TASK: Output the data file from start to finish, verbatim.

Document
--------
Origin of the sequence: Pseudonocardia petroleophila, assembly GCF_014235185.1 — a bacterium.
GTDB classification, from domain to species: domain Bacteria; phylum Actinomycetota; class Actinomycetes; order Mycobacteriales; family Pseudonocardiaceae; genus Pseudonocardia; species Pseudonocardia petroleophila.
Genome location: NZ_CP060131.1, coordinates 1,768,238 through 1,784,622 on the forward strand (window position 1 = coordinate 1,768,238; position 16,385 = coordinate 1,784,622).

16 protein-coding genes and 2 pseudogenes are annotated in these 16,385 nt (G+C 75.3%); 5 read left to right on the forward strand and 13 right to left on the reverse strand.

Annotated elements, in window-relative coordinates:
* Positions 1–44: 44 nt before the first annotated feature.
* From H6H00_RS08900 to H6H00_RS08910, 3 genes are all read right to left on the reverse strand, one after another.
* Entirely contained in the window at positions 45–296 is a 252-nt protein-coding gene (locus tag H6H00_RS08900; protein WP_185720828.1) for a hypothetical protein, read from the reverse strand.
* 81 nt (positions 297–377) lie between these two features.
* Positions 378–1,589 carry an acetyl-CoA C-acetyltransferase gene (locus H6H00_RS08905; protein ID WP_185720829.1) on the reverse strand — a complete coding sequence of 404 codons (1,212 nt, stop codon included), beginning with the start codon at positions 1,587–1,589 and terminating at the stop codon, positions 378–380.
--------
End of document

Origin of the sequence: Pseudonocardia petroleophila, assembly GCF_014235185.1 — a bacterium.
GTDB classification, from domain to species: domain Bacteria; phylum Actinomycetota; class Actinomycetes; order Mycobacteriales; family Pseudonocardiaceae; genus Pseudonocardia; species Pseudonocardia petroleophila.
Genome location: NZ_CP060131.1, coordinates 1,768,238 through 1,784,622 on the forward strand (window position 1 = coordinate 1,768,238; position 16,385 = coordinate 1,784,622).

16 protein-coding genes and 2 pseudogenes are annotated in these 16,385 nt (G+C 75.3%); 5 read left to right on the forward strand and 13 right to left on the reverse strand.

Annotated elements, in window-relative coordinates:
* Positions 1–44: 44 nt before the first annotated feature.
* From H6H00_RS08900 to H6H00_RS08910, 3 genes are all read right to left on the reverse strand, one after another.
* Entirely contained in the window at positions 45–296 is a 252-nt protein-coding gene (locus tag H6H00_RS08900; protein WP_185720828.1) for a hypothetical protein, read from the reverse strand.
* 81 nt (positions 297–377) lie between these two features.
* Positions 378–1,589 carry an acetyl-CoA C-acetyltransferase gene (locus H6H00_RS08905; protein ID WP_185720829.1) on the reverse strand — a complete coding sequence of 404 codons (1,212 nt, stop codon included), beginning with the start codon at positions 1,587–1,589 and terminating at the stop codon, positions 378–380.